This is a round-up of my posts in the 2013 A to Z Challenge (in progress). At this date, April 14, we are almost halfway to the finish line. At the end, all 26 posts will be listed here.
Updated May 1, 2013 at completion of A to Z Challenge.
What with all the rules about grammar, usage, and style, it’s a wonder anyone can get anything down on paper. Fortunately, native-born English speakers have internalized the rules and can speak and write from intuitive knowledge of how words work together in sentences. Any time we have a question about correctness, we can just pull our our handy reference manuals or go online to find the information we need. Or better yet, we can just let our editors fix the glitches in our writing.
What? You don’t have an editor?
Well, I don’t either, but my grammar-picky husband steps in and whacks at my writing. Sometimes he’s even right.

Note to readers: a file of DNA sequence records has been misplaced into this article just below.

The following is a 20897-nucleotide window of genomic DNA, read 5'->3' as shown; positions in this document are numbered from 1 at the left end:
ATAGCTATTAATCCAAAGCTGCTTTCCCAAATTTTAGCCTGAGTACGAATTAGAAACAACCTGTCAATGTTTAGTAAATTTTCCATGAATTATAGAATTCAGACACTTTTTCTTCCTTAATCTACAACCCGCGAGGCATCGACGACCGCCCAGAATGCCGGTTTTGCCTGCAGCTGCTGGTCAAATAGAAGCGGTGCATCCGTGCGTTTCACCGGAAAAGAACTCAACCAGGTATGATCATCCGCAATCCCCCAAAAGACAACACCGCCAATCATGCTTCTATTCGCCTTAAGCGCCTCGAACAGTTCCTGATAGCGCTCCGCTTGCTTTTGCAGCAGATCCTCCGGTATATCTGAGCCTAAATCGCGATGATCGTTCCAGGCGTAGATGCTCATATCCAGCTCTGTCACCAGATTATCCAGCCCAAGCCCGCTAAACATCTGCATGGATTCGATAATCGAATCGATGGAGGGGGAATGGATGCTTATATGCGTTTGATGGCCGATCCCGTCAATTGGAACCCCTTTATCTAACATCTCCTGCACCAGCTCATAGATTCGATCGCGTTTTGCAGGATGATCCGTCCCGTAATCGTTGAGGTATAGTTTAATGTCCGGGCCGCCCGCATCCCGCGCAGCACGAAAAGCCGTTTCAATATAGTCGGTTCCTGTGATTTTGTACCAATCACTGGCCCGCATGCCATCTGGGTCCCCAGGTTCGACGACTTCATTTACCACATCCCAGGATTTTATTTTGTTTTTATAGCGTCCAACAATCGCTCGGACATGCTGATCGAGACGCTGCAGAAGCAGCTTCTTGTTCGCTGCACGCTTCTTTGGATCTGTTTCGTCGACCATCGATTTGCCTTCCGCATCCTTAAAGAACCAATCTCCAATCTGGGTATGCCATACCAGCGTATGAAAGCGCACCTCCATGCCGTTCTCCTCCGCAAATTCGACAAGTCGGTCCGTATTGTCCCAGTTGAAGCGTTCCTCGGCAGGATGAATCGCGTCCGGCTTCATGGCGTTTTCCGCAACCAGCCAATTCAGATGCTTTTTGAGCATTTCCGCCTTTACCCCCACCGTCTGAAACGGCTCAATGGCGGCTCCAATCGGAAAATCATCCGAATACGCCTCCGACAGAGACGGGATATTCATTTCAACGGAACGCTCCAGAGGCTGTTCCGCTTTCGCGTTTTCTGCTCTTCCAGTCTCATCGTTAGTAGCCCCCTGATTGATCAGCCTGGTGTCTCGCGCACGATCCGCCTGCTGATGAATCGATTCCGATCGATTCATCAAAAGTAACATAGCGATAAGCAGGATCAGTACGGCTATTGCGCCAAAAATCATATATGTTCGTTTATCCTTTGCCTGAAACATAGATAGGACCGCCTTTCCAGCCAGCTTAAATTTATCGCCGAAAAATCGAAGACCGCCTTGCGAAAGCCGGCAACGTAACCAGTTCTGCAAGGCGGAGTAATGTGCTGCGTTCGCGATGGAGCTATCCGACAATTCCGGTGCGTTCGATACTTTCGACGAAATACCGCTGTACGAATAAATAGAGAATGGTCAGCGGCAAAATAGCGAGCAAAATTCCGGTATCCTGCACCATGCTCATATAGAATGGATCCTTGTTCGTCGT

Grammar Reference Books and Textbooks
Good writers do use grammar reference books, and proofreaders and editors keep a large stock of them on hand. My own rather extensive collection starts with one first published in 1926. Here’s its classic opening sentence:
The Doorway to English is an outgrowth of a need of the classroom teacher of English who has been struggling long to achieve results in quality of speech from textbooks instead of making technique contribute to the quality of better speech. Almost any teacher of English can readily distribute the technique in orderly fashion through the respective grades, but few teachers are capable of allotting through a definite period of instruction the expanding qualities of good speech. L. Rader and P. Deffendall, The Doorway to English, Fifth Book, 1926.
What? Strunk and White, authors of The Elements of Style, would definitely not give this textbook writer an A for clarity.
Of course, some reference manuals vary in their pronouncements and create long-standing, hard-core devotees and crusaders, maybe even Grammar Police and Grammar Nazis.